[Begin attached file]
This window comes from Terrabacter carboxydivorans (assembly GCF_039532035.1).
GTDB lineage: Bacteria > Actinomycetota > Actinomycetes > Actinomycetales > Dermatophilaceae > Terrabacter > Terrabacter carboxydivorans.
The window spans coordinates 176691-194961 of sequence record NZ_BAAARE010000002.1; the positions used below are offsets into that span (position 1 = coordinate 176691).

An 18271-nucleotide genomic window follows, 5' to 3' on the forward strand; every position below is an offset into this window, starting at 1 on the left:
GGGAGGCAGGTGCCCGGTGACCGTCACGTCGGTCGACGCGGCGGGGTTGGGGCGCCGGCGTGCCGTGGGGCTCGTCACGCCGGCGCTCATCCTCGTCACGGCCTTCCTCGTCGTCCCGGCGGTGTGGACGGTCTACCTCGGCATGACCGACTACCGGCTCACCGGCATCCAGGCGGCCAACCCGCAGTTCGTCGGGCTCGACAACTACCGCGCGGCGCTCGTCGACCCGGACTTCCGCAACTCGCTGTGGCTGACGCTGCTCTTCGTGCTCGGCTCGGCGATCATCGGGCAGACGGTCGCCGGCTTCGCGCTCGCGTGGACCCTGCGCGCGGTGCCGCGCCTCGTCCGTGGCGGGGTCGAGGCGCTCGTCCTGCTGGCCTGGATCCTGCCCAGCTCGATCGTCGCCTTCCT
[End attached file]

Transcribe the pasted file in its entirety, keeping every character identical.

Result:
This window comes from Terrabacter carboxydivorans (assembly GCF_039532035.1).
GTDB lineage: Bacteria > Actinomycetota > Actinomycetes > Actinomycetales > Dermatophilaceae > Terrabacter > Terrabacter carboxydivorans.
The window spans coordinates 176691-194961 of sequence record NZ_BAAARE010000002.1; the positions used below are offsets into that span (position 1 = coordinate 176691).

An 18271-nucleotide genomic window follows, 5' to 3' on the forward strand; every position below is an offset into this window, starting at 1 on the left:
GGGAGGCAGGTGCCCGGTGACCGTCACGTCGGTCGACGCGGCGGGGTTGGGGCGCCGGCGTGCCGTGGGGCTCGTCACGCCGGCGCTCATCCTCGTCACGGCCTTCCTCGTCGTCCCGGCGGTGTGGACGGTCTACCTCGGCATGACCGACTACCGGCTCACCGGCATCCAGGCGGCCAACCCGCAGTTCGTCGGGCTCGACAACTACCGCGCGGCGCTCGTCGACCCGGACTTCCGCAACTCGCTGTGGCTGACGCTGCTCTTCGTGCTCGGCTCGGCGATCATCGGGCAGACGGTCGCCGGCTTCGCGCTCGCGTGGACCCTGCGCGCGGTGCCGCGCCTCGTCCGTGGCGGGGTCGAGGCGCTCGTCCTGCTGGCCTGGATCCTGCCCAGCTCGATCGTCGCCTTCCT